Gearing Up for Colorado Ice Climbing

Photo: courtesy Colorado Mountain School

Photo: courtesy Colorado Mountain School

Where to Ice Climb When Ouray is not an Option 

By Steve Graham

Ouray Ice Park is perhaps the nation’s most famous ice playground, but there are plenty of other places to scale frozen walls in Colorado. 

Jake Gaventa is an instructor at Colorado Mountain School in Boulder and Estes Park, which has more certified guides than any other Colorado outfit. With a little preparation, he said anybody can ice climb. 

“Some of the beauty of it is that you can create handholds and footholds anywhere you want to,” Gaventa said. “Often people who aren’t very good at rock climbing can be very good at ice climbing. It’s all about the feet. Pay attention to your footwork.”

The most important skills for ice climbers are preparation and organization, he said. 

Be prepared with sharp ice axes and crampons, and bring “twice as many warm clothes as you think.” He warned that climbers typically warm up and sweat a lot while climbing, then stand still in the shade to belay their partners, letting their body temperature drop. So, as with many Colorado outdoor activities, layering is life. Staying organized is also important.

“You have sharps and you’re dealing with ropes, so stay organized to make sure you’re not stepping on ropes, and make sure the belayer is well out of the way,” he said.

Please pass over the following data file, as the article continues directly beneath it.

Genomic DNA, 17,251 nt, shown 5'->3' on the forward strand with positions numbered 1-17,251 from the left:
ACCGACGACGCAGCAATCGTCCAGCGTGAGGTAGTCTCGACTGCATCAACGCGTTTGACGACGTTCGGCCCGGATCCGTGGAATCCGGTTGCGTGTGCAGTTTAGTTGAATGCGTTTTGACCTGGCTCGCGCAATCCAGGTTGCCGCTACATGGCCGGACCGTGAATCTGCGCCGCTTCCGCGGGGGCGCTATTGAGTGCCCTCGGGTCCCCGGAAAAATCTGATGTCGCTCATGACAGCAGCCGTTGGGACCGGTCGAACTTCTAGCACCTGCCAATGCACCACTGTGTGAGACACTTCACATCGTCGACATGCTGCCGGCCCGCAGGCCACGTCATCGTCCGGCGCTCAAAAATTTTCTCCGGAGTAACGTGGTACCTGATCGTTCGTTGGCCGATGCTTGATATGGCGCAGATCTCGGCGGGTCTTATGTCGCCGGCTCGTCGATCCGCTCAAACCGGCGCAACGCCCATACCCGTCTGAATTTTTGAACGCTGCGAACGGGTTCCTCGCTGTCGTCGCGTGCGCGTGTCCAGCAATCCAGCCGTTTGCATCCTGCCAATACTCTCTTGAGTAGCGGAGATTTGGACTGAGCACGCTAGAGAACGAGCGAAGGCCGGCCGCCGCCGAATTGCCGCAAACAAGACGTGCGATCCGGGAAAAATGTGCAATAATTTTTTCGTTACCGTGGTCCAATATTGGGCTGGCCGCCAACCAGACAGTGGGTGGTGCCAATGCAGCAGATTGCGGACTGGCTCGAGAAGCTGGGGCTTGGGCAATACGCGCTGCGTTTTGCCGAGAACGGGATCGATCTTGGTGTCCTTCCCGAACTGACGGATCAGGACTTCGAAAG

Armed with those tips and a great guide, you’re ready for Gaventa’s top three Colorado ice climbing areas.



Rocky Mountain National Park

RMNP is one of the busiest national parks, but in mid-winter it can feel downright secluded compared to warmer months. And the rock faces in your summer hiking snapshots become ice-climbing pitches, with widely varying degrees of difficulty.

“Rocky is having a fantastic ice year this year,” Gaventa said.

He said a weekend in the park is a perfect way to gain experience.
“You can do single-pitch stuff to work on movement, then the next day go back and use those skills on multi-pitch,” Gaventa said.

He suggests starting with Dream Weaver on Mount Meeker, and also trying Martha, which leads to a saddle on Mount Lady Washington. Both are prime routes for building skills and preparing to reach the peak. 

“It’s a good place to have a summit experience,” he said.



“The Vail area has a long history of cutting-edge ice climbs,” Gaventa said. There is plenty of steep and challenging terrain, but also good beginner areas. Many of the climbs also have relatively easy access, assuming you can find parking in Vail, which can be a challenge.

Even with the crowds and after decades of climbing in Vail, it is still possible to mark a first ascent, thanks to seasonal changes in ice flows.

Joan Veilleux of Apex Mountain School in nearby Avon said her school’s primary climb in the area is Firehouse in East Vail, offering moderate to steep pitches. Apex starts beginners on Chalk Creek Falls near Leadville. It’s a 45-minute drive from Vail, but only a 5-minute walk to the climb.


Clear Creek Canyon

Finally, Clear Creek Canyon above Golden offers great ice climbing close to Denver, but only when it is cold enough.

“When the ice is in there, it’s great,” Gaventa said. 

While climbs are already reliably icy in the Vail and Estes Park area, you might need to wait for more snow and lower temps for Clear Creek. On the other hand, you don’t need to plan as far ahead to climb multi-pitch walls in Clear Creek.

“It’s a five-minute walk from the car, and 35 minutes from downtown Denver,” Gaventa said.